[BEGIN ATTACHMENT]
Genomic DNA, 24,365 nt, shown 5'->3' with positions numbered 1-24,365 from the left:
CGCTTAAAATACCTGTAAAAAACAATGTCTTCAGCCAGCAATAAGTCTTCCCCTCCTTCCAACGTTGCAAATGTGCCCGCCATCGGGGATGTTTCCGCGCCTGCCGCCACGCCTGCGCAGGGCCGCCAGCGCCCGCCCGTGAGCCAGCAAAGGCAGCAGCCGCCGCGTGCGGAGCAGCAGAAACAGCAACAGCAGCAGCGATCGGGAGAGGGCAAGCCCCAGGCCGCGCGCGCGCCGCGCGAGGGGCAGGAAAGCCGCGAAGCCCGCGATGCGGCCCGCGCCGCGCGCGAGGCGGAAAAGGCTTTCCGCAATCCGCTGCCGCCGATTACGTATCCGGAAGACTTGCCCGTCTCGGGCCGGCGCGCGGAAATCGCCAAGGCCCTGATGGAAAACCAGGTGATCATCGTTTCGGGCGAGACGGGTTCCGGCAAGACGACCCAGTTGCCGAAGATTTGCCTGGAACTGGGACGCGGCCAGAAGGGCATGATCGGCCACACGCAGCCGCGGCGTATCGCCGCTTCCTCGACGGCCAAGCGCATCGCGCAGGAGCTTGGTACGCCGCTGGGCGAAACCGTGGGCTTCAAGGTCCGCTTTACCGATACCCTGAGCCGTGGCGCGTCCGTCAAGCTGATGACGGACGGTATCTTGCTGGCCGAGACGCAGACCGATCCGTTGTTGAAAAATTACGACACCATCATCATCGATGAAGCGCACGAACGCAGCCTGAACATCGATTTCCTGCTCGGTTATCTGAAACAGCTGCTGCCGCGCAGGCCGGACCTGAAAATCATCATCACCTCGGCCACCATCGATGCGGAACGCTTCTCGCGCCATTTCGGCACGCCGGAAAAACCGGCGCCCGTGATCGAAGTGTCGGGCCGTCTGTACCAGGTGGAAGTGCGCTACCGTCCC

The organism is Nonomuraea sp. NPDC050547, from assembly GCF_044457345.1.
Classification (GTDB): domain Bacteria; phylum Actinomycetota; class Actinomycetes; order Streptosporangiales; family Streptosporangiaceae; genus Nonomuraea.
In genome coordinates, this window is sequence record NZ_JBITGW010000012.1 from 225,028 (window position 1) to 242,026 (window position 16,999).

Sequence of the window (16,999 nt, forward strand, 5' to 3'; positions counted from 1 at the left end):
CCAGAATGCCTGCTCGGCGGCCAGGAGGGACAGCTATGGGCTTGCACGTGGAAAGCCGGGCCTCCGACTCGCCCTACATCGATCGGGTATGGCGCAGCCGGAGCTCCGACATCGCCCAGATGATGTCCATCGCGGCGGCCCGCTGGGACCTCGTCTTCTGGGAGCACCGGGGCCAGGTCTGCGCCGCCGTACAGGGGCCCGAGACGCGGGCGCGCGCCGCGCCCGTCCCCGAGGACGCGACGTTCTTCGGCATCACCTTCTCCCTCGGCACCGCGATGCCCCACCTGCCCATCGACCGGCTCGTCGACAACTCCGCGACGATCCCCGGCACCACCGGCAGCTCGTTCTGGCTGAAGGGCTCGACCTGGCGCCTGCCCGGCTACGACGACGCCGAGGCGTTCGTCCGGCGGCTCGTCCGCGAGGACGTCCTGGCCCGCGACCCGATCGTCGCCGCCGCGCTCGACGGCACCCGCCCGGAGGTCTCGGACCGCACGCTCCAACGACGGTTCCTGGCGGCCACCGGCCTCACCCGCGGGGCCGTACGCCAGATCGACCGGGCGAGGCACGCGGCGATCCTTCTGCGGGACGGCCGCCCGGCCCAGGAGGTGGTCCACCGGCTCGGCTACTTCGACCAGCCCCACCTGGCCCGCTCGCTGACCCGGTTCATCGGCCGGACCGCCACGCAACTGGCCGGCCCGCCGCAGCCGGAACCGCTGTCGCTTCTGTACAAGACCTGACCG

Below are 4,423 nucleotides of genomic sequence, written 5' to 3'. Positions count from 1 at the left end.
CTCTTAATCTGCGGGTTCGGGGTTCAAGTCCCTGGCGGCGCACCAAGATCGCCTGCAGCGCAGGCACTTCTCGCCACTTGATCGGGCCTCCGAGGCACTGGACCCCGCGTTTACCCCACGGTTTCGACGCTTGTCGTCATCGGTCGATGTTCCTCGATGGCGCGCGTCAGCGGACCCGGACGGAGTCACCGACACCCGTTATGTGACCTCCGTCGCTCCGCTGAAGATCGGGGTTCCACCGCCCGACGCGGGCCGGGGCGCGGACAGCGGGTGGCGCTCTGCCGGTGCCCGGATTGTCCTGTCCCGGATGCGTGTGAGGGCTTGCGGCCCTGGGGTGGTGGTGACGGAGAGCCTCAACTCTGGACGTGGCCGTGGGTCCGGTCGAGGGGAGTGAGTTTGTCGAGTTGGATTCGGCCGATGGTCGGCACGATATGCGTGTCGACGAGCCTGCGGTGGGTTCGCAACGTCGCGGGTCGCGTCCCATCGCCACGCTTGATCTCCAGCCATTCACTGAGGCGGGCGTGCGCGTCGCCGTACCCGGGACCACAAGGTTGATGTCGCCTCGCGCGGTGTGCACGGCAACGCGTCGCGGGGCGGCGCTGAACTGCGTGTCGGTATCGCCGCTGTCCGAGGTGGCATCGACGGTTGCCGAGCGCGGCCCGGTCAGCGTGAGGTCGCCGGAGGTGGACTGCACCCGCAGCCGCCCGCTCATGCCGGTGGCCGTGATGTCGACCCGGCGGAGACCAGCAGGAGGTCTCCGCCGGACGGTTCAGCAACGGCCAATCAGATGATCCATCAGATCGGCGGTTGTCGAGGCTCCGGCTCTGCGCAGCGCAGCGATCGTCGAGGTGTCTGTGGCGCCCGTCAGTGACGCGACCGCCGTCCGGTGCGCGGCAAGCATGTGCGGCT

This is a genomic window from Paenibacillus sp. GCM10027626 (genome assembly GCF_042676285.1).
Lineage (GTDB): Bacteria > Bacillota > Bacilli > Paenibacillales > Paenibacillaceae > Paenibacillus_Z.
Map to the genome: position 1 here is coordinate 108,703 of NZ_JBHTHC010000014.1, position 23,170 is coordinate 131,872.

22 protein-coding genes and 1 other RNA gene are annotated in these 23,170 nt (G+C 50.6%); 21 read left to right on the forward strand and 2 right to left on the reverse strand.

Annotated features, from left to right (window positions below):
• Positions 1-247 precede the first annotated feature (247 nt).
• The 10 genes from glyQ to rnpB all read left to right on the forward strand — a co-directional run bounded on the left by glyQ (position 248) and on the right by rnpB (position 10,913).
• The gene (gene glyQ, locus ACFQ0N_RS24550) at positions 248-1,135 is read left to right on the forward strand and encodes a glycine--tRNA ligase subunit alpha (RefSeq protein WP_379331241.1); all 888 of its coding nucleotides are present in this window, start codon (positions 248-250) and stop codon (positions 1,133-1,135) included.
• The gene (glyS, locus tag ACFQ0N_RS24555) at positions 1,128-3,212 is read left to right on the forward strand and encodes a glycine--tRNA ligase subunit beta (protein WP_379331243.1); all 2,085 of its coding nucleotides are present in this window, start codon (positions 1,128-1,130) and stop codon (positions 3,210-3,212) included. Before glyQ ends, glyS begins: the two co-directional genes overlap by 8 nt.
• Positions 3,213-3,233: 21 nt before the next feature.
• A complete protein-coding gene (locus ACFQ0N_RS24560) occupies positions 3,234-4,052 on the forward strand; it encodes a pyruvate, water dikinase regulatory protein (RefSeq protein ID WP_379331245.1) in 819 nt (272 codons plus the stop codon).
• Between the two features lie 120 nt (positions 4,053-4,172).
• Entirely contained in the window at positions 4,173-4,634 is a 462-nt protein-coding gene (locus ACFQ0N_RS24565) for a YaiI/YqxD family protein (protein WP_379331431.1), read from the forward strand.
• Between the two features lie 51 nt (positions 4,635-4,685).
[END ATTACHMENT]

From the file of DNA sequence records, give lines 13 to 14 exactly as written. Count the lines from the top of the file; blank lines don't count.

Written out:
22 protein-coding genes and 1 other RNA gene are annotated in these 23,170 nt (G+C 50.6%); 21 read left to right on the forward strand and 2 right to left on the reverse strand.

Annotated features, from left to right (window positions below):